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John L. Smith On The Shake-Up On The Strip

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The news that casino king Sheldon Adelson is being treated for a form of cancer is just the latest story to shake up the gaming industry.

The Nevada Gaming Commission also fined Wynn Resorts $20 million dollars for not doing enough about sexual harassment claims related to founder Steve Wynn.

Add to that the sudden rise of Carl Icahn’s influence inside Caesars Entertainment, and you have an industry in apparently going through dramatic transition.

John L. Smith, longtime state reporter, tells us what he knows.

“Adelson has been so robust - despite the pictures people sometimes see of him in his scooter or getting help walking all that - he’s been such a robust character that I think that people assume that he’ll be there forever,”  he said.

Smith said Adelson hasn't been at the company since December, which is unusual for a man known for having a hand in everything in this company.

“You’re talking about a guy who is a real micromanager style. He’s always at work. He’s always buzzing. For him to even take time off would cause people to speculate,” he said.

As for the future of the company without Adelson at the head of it? Smith is not concerned.

“As observing of the industry, I’m not really fretting about Las Vegas Sands. This is a really robust company with a lot of strengths,” he said.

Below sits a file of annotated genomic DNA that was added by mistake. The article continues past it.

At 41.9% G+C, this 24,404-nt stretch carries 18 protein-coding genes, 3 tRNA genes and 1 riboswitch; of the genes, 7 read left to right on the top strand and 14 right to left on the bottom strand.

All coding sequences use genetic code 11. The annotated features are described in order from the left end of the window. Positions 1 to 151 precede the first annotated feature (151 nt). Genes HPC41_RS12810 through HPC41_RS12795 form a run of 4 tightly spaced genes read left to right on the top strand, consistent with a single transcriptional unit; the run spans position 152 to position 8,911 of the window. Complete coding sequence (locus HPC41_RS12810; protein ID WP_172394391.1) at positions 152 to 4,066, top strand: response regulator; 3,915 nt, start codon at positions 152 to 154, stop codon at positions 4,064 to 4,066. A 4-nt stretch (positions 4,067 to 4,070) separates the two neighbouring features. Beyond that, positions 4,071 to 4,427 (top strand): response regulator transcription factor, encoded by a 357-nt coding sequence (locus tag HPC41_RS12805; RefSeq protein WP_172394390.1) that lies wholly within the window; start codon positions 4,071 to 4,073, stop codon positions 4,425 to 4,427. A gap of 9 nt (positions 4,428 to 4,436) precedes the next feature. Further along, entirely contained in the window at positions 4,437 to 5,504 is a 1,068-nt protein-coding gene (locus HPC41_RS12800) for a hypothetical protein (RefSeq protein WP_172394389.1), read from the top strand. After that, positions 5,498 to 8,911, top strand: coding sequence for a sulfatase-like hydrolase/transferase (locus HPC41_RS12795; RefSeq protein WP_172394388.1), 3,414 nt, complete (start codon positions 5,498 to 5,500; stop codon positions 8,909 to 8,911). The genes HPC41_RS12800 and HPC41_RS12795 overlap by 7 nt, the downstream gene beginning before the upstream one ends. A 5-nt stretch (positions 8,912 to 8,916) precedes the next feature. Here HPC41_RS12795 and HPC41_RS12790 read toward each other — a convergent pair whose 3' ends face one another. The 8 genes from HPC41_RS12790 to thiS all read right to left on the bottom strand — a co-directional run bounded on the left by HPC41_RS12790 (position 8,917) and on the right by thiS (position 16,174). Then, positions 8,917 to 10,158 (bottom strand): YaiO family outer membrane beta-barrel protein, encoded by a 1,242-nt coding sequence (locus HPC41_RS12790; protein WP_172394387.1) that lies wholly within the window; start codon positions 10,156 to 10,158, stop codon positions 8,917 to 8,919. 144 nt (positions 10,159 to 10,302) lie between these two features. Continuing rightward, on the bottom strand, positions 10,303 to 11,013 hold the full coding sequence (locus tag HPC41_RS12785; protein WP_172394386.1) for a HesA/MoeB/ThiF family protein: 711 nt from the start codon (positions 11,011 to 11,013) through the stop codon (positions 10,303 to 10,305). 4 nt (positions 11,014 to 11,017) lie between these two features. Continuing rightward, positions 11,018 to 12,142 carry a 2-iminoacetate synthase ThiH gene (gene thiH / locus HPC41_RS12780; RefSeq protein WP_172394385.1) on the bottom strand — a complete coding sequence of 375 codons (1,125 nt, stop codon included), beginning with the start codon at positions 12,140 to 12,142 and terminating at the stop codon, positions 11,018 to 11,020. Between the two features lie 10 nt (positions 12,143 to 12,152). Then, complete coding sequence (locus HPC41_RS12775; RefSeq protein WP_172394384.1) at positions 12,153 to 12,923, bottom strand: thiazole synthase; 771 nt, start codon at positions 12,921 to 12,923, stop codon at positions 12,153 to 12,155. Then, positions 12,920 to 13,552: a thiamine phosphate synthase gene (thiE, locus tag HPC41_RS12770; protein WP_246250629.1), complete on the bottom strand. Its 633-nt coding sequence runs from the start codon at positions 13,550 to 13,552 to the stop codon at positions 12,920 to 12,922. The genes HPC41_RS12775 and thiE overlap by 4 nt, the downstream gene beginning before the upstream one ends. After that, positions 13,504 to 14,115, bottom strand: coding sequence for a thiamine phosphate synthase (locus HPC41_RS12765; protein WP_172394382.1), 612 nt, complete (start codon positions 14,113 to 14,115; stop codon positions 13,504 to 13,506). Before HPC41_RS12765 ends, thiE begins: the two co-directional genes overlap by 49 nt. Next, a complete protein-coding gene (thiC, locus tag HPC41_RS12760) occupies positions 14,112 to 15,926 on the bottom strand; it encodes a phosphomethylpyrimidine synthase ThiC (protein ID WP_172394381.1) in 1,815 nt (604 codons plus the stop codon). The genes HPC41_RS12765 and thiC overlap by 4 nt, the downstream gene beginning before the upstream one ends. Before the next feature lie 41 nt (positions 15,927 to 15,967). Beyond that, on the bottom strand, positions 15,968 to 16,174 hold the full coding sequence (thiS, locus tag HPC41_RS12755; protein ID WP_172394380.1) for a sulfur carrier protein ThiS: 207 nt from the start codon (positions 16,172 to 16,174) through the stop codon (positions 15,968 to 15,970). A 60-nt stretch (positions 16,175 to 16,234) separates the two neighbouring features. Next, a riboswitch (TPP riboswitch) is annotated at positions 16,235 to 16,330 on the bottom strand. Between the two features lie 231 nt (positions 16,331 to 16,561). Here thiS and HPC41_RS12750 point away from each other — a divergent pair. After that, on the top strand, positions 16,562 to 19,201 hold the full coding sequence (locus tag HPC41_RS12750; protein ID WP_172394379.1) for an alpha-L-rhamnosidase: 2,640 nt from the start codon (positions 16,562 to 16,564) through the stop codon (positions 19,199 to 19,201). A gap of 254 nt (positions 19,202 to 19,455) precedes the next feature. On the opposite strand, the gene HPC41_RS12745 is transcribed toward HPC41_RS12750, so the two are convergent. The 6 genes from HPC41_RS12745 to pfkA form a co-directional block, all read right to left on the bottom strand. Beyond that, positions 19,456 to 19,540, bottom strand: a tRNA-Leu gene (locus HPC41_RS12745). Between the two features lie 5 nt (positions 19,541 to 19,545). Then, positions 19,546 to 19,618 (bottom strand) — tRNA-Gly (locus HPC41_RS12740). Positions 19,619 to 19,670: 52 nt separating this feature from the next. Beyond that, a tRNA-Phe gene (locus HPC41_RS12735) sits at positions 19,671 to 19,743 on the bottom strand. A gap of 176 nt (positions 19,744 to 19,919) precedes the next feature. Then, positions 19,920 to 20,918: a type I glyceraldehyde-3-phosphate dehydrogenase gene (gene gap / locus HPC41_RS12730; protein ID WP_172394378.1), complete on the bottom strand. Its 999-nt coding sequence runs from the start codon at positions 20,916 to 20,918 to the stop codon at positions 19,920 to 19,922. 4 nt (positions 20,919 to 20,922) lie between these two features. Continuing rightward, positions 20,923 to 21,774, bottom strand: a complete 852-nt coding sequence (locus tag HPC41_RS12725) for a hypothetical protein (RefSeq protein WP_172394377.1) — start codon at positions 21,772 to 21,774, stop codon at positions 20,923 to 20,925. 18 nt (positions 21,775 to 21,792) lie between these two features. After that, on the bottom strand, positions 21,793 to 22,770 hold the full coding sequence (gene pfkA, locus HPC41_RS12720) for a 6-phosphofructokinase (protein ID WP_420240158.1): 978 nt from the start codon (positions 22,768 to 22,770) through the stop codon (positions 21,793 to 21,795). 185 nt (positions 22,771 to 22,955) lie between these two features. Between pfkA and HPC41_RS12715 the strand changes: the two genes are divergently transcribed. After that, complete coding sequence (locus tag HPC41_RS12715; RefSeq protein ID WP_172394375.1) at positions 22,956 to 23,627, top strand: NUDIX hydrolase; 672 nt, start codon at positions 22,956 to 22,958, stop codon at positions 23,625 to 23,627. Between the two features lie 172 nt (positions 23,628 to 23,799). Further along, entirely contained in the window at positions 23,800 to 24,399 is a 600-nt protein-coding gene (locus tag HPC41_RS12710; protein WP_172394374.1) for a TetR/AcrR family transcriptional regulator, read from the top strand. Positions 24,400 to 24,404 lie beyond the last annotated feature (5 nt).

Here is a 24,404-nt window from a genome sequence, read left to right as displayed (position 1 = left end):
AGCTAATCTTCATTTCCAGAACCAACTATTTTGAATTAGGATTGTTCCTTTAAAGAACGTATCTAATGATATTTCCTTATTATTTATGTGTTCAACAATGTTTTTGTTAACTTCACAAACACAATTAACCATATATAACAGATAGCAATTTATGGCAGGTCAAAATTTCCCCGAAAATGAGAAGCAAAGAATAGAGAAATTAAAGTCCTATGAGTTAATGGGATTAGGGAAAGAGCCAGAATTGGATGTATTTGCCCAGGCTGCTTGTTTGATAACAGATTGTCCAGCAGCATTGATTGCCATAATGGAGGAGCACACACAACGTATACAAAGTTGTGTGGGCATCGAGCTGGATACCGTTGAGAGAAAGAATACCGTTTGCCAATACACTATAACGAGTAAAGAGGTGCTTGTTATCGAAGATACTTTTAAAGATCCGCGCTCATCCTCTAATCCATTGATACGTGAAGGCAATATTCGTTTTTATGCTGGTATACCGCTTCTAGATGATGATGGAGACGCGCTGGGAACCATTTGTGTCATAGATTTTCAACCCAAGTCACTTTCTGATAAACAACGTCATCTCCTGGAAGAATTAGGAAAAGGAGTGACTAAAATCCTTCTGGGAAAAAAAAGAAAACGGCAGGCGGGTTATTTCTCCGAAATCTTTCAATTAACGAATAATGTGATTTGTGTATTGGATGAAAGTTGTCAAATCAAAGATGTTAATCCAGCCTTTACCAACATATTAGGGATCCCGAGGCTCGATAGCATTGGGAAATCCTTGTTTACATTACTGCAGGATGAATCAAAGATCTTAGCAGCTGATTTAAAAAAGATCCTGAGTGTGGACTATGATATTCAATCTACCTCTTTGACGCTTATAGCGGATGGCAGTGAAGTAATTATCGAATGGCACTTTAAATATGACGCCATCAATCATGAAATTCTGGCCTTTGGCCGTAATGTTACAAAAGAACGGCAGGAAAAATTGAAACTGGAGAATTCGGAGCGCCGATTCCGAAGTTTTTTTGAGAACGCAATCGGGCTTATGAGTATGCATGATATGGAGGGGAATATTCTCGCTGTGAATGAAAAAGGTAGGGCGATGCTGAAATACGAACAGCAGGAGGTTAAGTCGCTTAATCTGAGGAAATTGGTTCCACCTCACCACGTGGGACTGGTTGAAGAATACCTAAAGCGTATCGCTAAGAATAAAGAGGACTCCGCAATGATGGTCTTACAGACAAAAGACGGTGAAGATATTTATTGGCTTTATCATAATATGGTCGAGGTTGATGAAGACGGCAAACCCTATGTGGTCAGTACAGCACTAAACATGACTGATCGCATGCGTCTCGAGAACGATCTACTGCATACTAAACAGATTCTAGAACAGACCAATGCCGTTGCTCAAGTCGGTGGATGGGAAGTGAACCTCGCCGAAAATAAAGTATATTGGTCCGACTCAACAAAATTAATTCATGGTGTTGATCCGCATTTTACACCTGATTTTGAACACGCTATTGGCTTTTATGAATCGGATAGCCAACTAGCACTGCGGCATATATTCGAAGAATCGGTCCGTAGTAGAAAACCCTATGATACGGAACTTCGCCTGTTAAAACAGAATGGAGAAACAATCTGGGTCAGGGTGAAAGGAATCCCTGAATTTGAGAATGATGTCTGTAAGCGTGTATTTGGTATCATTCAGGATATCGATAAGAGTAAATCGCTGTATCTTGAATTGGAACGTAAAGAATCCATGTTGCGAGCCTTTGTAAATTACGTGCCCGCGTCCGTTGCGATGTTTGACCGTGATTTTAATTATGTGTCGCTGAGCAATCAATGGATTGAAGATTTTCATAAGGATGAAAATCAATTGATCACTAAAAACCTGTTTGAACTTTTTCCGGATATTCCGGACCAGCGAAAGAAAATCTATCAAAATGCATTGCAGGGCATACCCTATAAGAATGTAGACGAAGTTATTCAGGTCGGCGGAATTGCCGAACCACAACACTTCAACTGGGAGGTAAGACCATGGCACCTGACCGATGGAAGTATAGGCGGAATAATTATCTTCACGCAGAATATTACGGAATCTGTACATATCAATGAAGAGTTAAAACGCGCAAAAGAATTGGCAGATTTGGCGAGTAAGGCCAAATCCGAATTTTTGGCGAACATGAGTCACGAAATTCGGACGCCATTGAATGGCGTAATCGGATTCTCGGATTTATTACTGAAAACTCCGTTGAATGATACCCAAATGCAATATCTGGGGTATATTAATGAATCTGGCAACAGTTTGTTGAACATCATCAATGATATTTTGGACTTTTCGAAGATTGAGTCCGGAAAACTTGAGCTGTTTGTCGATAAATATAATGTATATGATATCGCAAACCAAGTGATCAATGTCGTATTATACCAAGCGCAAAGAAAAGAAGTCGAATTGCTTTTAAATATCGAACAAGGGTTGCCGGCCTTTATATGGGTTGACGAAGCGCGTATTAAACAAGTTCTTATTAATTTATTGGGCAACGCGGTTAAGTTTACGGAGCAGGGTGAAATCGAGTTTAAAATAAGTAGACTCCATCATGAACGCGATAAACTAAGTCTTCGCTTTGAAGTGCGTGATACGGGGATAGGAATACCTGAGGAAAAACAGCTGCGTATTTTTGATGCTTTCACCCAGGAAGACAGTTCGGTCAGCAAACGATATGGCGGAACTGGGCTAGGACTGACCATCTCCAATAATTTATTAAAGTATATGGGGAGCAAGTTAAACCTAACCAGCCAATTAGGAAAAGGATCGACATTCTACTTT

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He believes if Adelson's role is reduced to part-time or emeritus - the company wouldn't really skip a beat. 

Wynn Resorts fined $20 million by Gaming Commission

“This is an enormous statement by the Nevada Gaming Commission, which frankly hasn’t always had the strongest spine. This is an acknowledgment that there is a new chapter being written in Nevada gaming that certain issues, that certain lackadaisical management styles won’t be tolerated,” he said.

Smith explained the Steve Wynn scandal wasn't just an embarrassment up and down Las Vegas Boulevard but an embarrassment around the country.

“It’s a sign that it’s time for the gaming industry to grow up and to be less chauvinistic, more inclusive, and a guess we’ll see what happens but clearly the gaming board is on board with the $20 million drop,” he said.

He believes the changes at casino companies and the embrace of new regulations is setting a new standard in the industry and it is getting noticed.

Carl Icahn making himself heard at Caesars Entertainment

“It may be a necessary thing. For a guy like Icahn, he’s got a nose for profits. So, if he’s there, there will be changes if he can possibly pull it off.”

Smith thinks Caesars sees the benefits of letting Icahn make changes because they've already allowed board members friendly to him onto the board of directors.

Plus, Smith said the changes might not be the worst thing to happen to Caesars. He pointed out that it is a company heavily burdened by debt after coming off its bankruptcy of a few years ago.

Guests

John L. Smith, contributor

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